Glowing mice to speed up cancer research

Glowing mice to speed up cancer research

Summary: Researchers in the U.S. and in China are using new genetic approaches to speed up cancer research and develop gene therapy. They are using transposons, or jumping genes, which were discovered 50 years ago, to insert genes from fish and insects into mice and humans.

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TOPICS: Health
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Researchers in the U.S. and in China are using new genetic approaches to speed up cancer research and develop gene therapy. They are using transposons, or jumping genes, which were discovered 50 years ago, to insert genes from fish and insects into mice and humans. According to Forbes, they are using a moth transposon, dubbed PiggyBac, which can efficiently transpose in mice and human cells, to create glowing mice. These new techniques could reduce "the price of creating a new gene modification in a mouse from the $100,000 some pharmaceutical firms pay to a mere $500."

Here is the introduction of the Forbes article.

A bunch of eerily radiant red rodents may be a harbinger of a technology that could speed cancer research and even allow scientists to cure sickness by directly editing the DNA code of people with genetic illnesses.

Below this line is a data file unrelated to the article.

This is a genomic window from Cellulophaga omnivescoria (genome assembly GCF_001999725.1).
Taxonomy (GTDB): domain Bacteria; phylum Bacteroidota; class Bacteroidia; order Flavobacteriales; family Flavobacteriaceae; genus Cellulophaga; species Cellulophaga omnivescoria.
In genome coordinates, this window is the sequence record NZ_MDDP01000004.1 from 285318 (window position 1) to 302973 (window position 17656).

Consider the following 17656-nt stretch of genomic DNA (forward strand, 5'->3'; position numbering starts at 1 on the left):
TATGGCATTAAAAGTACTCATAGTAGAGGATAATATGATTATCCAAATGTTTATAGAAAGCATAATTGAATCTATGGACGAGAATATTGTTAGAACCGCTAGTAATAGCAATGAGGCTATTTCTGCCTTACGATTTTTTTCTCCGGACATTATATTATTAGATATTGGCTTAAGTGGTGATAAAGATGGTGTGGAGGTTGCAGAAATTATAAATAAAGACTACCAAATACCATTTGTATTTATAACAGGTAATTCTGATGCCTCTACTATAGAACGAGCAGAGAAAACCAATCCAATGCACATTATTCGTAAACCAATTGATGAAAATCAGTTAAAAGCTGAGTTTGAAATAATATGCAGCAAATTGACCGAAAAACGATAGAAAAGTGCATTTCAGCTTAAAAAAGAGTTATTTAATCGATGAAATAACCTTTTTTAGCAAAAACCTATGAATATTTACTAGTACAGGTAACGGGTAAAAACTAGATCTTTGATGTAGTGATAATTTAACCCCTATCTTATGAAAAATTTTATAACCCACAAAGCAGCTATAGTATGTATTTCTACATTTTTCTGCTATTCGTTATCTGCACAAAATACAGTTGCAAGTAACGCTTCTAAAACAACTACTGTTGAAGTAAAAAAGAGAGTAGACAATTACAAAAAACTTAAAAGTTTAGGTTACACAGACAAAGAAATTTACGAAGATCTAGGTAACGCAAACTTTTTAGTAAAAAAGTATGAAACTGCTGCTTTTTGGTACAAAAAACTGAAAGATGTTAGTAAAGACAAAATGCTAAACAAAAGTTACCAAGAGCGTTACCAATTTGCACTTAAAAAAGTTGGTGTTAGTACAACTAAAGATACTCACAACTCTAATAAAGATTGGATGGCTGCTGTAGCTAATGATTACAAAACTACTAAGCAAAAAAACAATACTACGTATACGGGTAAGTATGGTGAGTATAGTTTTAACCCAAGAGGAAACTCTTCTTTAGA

The mice were created by Tian Xu, a Howard Hughes medical investigator at Yale, and his colleagues at Fudan University in Shanghai, China. To make the mice glow red, they inserted a gene taken from coral and inserted it into the mouse genome. Scientists have done such experiments thousands of times, with a Crayola box of colors and using glowing genes taken from jellyfish and fireflies.

The image shows transgenic mice that carry the piggyBac transposon that has caused their cells to express red fluorescent protein. (Credit: Howard Hughes Medical Institute (HHMI), Yale University).

Transgenic mice that carry the piggyBac transposon

For more information in plain English about this new technique, you can visit Tian Xu's Lab home page or read an August 2005 news release from HHMI, PiggyBac Paves Way for Better Understanding of Human Genes.

But if you are really interested in this new genetic approach, the latest research work has been published in Cell under the name "Efficient Transposition of the piggyBac (PB) Transposon in Mammalian Cells and Mice" (Volume 122, Pages 473-483, August 12, 2005). It was even the cover story. Here are two links to the abstract and to the full paper (PDF format, 11 pages, 526 KB).

Let's return to Forbes to know what to expect from this new genetic technique.

One of the most immediate benefits could be in cancer research. The genes can be modified to jump willy-nilly around cells. By putting them into a batch of human or mouse cells, and watching to see which ones become cancerous, scientists might be able to more quickly identify which genes or combinations of genes lead to cancer.

This might lead to new drugs against cancer or to gene therapy in several years.

Sources: Matthew Herper, Forbes.com, September 12, 2005; and various web sites

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Topic: Health

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